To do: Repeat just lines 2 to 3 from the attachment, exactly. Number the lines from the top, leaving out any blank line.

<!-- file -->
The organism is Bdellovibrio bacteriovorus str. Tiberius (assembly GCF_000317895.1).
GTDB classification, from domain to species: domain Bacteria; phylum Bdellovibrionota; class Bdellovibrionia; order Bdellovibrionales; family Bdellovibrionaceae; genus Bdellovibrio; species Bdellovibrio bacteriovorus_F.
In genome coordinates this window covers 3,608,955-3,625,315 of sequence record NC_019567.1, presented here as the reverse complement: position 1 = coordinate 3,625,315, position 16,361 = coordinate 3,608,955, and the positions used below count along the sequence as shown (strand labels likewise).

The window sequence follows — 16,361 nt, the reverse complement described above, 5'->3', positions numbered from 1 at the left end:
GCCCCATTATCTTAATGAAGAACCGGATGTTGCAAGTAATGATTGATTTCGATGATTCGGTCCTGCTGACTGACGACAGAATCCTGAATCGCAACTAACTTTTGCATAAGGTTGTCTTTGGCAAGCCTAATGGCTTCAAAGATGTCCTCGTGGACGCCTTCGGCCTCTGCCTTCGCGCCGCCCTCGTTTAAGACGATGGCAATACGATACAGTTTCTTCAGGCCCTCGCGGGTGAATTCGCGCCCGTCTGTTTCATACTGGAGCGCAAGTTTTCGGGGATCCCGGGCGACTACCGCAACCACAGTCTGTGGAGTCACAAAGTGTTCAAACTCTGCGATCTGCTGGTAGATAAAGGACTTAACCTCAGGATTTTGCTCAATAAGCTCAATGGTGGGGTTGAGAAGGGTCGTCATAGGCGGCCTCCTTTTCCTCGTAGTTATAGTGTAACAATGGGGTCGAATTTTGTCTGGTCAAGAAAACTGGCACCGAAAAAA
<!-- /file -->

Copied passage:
GTDB classification, from domain to species: domain Bacteria; phylum Bdellovibrionota; class Bdellovibrionia; order Bdellovibrionales; family Bdellovibrionaceae; genus Bdellovibrio; species Bdellovibrio bacteriovorus_F.
In genome coordinates this window covers 3,608,955-3,625,315 of sequence record NC_019567.1, presented here as the reverse complement: position 1 = coordinate 3,625,315, position 16,361 = coordinate 3,608,955, and the positions used below count along the sequence as shown (strand labels likewise).